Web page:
A highway expansion project in Israel has led to the discovery of a nearly 2,000-year-old mikvah.
The ritual bath was discovered at Ha-Ela Junction, near the city of Beit Shemesh, during archaeological excavations conducted prior to widening Highway 38, the Israel Antiquities Authority said in a news release.
In addition to the 1,900-year-old mikvah, archaeologists discovered fragments of pottery vessels and a large 1,700-year-old water cistern whose ceiling bore graffiti engraved by two World War II-era Australian soldiers.
Assaf Peretz, an archaeologist and historian with the Israel Antiquities Authority, said the soldiers left their names — Cpl. Phillip William Scarlett and Patrick Raphael Walsh — serial numbers and the date, May 30, 1940. They belonged to a division that was stationed in prestate Israel during the British Mandate and training for combat in France, but France surrendered before the troops were ready and the soldiers were ultimately sent to Egypt in October 1940.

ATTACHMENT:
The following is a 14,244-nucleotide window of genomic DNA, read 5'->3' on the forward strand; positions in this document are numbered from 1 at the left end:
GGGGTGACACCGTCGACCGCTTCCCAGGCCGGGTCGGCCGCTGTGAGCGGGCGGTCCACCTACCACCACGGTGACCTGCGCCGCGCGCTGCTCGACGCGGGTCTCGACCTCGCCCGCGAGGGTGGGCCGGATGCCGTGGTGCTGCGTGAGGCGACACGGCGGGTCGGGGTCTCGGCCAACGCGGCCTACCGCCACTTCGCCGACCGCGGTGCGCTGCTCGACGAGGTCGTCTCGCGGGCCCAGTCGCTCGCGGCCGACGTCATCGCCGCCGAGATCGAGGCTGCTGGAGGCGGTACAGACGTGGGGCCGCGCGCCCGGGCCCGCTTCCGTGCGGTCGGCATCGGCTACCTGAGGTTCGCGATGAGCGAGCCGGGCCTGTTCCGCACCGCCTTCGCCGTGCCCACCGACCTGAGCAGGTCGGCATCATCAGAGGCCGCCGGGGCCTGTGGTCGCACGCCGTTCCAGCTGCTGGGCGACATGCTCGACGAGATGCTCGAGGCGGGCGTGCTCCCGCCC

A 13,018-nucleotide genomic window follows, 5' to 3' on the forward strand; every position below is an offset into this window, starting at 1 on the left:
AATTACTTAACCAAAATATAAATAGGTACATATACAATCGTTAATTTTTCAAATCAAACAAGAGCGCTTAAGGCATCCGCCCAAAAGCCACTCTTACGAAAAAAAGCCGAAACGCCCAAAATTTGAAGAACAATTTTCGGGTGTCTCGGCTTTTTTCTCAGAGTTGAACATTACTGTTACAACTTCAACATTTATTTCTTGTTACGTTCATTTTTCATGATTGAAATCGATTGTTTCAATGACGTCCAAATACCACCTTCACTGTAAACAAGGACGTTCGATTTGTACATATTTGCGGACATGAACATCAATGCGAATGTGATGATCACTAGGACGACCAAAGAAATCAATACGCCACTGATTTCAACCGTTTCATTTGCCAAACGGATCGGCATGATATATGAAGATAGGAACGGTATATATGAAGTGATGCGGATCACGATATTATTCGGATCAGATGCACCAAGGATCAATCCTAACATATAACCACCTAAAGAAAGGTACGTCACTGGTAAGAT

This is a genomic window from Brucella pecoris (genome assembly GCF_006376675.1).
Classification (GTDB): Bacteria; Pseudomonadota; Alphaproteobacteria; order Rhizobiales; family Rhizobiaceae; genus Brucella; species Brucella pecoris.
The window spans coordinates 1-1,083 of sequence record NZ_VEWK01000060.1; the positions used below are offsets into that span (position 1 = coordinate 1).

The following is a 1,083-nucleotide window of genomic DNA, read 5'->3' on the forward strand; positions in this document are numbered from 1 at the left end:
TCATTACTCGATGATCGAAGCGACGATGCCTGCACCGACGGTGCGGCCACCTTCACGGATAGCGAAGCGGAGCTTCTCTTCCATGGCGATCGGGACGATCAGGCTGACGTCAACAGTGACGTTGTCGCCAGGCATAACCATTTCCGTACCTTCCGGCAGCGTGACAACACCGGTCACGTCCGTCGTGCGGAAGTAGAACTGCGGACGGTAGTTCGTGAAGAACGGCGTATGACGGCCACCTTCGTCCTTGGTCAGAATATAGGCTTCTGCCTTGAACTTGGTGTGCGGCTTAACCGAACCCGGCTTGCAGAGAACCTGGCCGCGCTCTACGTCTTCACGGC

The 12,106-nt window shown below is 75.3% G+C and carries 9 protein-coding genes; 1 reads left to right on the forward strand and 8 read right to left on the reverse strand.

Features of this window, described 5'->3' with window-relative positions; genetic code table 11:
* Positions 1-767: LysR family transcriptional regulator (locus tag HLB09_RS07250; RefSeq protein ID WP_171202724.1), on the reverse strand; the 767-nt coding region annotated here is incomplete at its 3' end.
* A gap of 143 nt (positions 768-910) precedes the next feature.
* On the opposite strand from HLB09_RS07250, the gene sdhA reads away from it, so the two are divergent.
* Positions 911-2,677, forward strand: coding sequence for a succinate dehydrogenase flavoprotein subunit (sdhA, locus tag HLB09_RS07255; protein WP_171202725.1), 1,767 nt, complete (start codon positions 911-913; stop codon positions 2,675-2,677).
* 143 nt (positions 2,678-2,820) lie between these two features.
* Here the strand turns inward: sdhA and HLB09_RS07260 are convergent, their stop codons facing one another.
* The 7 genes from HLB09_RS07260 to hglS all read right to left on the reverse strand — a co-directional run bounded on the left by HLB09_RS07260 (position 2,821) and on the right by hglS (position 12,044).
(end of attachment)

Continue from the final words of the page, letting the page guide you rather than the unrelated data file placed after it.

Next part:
The Australian unit would fought at the front in the Western Desert, Peretz reported after researching the names in the Australian government archives.
“If the relatives of these people are acquainted with the story, we’ll be happy if they contact us and we’ll share with them the warm greetings left behind by Scarlett and Walsh,” the news release said.
Yoav Tsur, excavation director on behalf of the authority, said in the release, “The finds from this excavation allow us to reconstruct a double story: about the Jewish settlement in the second century CE, probably against the background of the events of the Bar Kokhba revolt, and another story, no less fascinating, about a group of Australian soldiers who visited the site c. 1,700 years later and left their mark there.”
At the authority’s request,the Netivei Israel Company, which is widening Highway 38, has agreed to alter the construction plan in order to preserve the finds there and rehabilitate them.